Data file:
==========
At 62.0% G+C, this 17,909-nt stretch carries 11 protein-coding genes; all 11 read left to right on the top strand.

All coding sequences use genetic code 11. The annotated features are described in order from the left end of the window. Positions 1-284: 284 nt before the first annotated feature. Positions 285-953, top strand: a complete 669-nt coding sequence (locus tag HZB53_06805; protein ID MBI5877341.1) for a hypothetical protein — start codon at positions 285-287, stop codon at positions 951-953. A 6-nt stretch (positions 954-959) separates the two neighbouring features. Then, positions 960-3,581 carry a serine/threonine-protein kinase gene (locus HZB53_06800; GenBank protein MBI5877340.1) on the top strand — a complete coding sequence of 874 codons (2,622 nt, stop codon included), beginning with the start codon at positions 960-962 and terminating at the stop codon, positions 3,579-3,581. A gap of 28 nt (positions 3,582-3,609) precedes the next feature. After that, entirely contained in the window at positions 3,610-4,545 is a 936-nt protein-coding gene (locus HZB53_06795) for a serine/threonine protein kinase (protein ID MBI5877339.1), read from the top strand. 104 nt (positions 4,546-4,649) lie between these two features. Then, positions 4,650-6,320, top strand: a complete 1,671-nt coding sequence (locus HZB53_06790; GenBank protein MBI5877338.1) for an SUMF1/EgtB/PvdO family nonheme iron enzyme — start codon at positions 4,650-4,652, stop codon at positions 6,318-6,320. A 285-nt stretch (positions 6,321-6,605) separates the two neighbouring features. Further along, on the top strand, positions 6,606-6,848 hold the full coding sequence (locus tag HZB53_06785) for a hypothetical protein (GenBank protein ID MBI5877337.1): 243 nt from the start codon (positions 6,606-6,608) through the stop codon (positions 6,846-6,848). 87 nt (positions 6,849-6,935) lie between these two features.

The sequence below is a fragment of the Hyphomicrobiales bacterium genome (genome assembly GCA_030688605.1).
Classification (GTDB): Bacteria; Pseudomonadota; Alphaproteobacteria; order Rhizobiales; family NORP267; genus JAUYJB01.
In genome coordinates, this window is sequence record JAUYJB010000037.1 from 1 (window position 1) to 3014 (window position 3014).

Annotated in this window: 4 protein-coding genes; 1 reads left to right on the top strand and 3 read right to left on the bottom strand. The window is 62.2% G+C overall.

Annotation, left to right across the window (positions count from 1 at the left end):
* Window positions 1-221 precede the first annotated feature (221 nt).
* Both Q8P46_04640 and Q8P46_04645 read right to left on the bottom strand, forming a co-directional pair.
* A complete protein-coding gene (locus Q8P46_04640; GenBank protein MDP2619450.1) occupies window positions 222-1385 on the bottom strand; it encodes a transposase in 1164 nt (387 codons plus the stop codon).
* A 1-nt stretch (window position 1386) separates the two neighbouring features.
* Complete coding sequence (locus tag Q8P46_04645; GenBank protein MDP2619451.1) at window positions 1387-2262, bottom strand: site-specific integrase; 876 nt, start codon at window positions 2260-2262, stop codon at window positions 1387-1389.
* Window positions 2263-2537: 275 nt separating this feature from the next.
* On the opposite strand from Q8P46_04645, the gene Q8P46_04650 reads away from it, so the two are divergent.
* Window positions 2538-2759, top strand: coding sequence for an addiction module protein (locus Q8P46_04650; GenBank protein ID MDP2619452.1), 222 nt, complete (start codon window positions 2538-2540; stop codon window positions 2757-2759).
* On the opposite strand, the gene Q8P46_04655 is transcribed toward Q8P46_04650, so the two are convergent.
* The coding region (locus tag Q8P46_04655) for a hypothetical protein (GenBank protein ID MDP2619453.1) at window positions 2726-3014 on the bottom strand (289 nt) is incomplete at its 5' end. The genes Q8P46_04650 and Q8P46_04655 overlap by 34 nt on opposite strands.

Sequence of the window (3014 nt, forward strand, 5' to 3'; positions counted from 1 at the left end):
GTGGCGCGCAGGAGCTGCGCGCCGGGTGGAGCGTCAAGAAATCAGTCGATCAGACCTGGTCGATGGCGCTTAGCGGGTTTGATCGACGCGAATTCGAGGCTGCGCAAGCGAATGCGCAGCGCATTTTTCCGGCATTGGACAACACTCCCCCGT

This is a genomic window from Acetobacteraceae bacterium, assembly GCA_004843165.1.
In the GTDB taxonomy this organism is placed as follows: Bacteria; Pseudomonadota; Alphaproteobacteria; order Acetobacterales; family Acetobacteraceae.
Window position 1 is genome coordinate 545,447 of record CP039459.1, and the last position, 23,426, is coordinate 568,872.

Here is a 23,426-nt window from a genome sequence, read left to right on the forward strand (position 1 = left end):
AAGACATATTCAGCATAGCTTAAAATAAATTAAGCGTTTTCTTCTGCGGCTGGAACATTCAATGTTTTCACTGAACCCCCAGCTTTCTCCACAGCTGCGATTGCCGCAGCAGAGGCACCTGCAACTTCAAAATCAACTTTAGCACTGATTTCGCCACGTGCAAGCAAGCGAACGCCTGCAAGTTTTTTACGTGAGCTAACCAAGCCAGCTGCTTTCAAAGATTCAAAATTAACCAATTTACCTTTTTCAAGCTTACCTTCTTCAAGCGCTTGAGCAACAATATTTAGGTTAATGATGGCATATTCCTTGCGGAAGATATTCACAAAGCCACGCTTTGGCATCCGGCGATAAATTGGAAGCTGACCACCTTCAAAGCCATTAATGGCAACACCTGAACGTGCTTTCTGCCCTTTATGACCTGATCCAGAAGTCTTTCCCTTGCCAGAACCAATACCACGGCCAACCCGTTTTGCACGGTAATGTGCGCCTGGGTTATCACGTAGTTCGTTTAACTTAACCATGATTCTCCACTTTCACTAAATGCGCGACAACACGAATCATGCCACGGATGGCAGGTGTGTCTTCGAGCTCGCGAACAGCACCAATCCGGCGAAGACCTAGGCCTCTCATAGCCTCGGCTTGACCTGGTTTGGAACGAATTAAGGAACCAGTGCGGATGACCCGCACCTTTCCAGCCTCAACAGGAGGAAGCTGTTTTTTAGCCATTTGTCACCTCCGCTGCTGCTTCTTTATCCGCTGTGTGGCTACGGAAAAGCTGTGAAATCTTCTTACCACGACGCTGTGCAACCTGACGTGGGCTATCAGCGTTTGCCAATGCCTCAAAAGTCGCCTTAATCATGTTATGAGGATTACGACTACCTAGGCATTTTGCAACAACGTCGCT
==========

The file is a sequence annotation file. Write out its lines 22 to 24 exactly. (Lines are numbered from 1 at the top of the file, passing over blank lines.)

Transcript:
Window position 1 is genome coordinate 545,447 of record CP039459.1, and the last position, 23,426, is coordinate 568,872.

Here is a 23,426-nt window from a genome sequence, read left to right on the forward strand (position 1 = left end):
AAGACATATTCAGCATAGCTTAAAATAAATTAAGCGTTTTCTTCTGCGGCTGGAACATTCAATGTTTTCACTGAACCCCCAGCTTTCTCCACAGCTGCGATTGCCGCAGCAGAGGCACCTGCAACTTCAAAATCAACTTTAGCACTGATTTCGCCACGTGCAAGCAAGCGAACGCCTGCAAGTTTTTTACGTGAGCTAACCAAGCCAGCTGCTTTCAAAGATTCAAAATTAACCAATTTACCTTTTTCAAGCTTACCTTCTTCAAGCGCTTGAGCAACAATATTTAGGTTAATGATGGCATATTCCTTGCGGAAGATATTCACAAAGCCACGCTTTGGCATCCGGCGATAAATTGGAAGCTGACCACCTTCAAAGCCATTAATGGCAACACCTGAACGTGCTTTCTGCCCTTTATGACCTGATCCAGAAGTCTTTCCCTTGCCAGAACCAATACCACGGCCAACCCGTTTTGCACGGTAATGTGCGCCTGGGTTATCACGTAGTTCGTTTAACTTAACCATGATTCTCCACTTTCACTAAATGCGCGACAACACGAATCATGCCACGGATGGCAGGTGTGTCTTCGAGCTCGCGAACAGCACCAATCCGGCGAAGACCTAGGCCTCTCATAGCCTCGGCTTGACCTGGTTTGGAACGAATTAAGGAACCAGTGCGGATGACCCGCACCTTTCCAGCCTCAACAGGAGGAAGCTGTTTTTTAGCCATTTGTCACCTCCGCTGCTGCTTCTTTATCCGCTGTGTGGCTACGGAAAAGCTGTGAAATCTTCTTACCACGACGCTGTGCAACCTGACGTGGGCTATCAGCGTTTGCCAATGCCTCAAAAGTCGCCTTAATCATGTTATGAGGATTACGACTACCTAGGCATTTTGCAACAACGTCGCT